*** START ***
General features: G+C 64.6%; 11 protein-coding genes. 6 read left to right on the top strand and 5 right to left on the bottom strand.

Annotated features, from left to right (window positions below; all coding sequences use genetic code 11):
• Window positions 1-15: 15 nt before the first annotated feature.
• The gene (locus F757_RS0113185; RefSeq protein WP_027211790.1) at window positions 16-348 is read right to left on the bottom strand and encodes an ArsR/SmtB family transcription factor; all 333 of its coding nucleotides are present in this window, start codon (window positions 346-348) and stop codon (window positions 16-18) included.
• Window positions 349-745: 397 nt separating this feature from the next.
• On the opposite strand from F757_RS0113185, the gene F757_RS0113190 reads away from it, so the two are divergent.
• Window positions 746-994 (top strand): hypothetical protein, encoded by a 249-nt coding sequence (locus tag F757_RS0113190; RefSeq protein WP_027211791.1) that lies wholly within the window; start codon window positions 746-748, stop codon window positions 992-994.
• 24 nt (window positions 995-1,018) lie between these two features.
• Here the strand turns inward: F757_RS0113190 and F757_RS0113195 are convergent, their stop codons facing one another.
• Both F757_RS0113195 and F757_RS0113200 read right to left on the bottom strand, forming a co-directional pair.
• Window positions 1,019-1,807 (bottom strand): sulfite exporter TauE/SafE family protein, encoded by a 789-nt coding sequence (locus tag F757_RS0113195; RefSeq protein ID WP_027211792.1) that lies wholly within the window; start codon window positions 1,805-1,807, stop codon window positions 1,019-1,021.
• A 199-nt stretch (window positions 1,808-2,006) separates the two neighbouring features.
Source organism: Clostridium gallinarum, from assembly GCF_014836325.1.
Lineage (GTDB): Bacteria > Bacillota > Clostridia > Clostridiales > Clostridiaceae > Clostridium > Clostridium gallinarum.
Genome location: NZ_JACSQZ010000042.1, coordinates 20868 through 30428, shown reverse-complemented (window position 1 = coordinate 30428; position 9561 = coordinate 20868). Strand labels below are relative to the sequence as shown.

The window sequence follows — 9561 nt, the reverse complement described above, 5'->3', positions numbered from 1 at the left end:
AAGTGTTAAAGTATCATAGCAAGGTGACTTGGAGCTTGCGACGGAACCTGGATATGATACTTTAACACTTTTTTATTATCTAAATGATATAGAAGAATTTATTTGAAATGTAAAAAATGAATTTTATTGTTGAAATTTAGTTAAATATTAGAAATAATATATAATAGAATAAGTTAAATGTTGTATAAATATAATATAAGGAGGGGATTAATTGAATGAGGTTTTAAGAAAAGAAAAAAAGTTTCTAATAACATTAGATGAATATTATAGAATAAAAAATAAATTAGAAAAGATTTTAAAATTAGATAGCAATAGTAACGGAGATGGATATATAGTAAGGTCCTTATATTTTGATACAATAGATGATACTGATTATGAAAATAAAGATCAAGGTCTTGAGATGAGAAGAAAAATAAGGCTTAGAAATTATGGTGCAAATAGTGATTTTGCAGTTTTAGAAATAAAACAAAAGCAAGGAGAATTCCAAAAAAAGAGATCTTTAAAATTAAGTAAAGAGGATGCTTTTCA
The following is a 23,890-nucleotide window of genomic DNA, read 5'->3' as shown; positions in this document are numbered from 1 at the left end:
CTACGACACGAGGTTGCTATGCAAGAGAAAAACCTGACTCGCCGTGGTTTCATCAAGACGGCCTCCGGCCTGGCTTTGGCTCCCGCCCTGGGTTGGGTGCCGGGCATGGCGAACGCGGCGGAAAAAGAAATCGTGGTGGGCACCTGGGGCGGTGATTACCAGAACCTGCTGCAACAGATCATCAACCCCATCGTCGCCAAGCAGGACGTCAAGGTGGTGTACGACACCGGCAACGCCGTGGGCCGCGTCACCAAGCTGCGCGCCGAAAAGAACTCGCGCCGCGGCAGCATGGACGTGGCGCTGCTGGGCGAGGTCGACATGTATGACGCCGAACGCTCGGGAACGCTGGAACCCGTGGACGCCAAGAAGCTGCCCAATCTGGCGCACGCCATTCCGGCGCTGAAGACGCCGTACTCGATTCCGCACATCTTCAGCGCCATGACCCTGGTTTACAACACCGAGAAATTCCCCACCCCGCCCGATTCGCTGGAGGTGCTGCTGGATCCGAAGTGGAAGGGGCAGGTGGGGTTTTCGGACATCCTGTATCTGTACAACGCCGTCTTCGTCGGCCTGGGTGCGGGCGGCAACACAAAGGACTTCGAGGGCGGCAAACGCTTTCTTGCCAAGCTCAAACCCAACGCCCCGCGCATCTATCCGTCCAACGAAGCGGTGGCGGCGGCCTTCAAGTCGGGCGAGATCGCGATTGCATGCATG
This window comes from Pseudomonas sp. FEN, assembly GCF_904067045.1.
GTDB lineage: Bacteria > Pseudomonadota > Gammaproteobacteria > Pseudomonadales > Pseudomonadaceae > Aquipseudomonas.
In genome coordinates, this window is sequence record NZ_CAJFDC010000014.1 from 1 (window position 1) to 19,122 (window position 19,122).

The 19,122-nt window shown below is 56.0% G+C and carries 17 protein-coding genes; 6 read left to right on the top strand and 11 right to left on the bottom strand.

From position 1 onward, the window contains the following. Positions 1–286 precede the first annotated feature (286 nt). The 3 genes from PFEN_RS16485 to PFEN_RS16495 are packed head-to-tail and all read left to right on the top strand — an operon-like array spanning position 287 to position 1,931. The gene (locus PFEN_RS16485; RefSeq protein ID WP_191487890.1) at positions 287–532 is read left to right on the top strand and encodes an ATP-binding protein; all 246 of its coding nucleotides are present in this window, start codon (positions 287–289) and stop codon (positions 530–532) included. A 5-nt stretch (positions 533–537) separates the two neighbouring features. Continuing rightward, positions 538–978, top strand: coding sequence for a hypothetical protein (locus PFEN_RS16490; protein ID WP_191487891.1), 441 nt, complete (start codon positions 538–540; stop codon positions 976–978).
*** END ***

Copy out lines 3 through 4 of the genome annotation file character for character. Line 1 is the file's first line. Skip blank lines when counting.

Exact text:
• Window positions 1-15: 15 nt before the first annotated feature.
• The gene (locus F757_RS0113185; RefSeq protein WP_027211790.1) at window positions 16-348 is read right to left on the bottom strand and encodes an ArsR/SmtB family transcription factor; all 333 of its coding nucleotides are present in this window, start codon (window positions 346-348) and stop codon (window positions 16-18) included.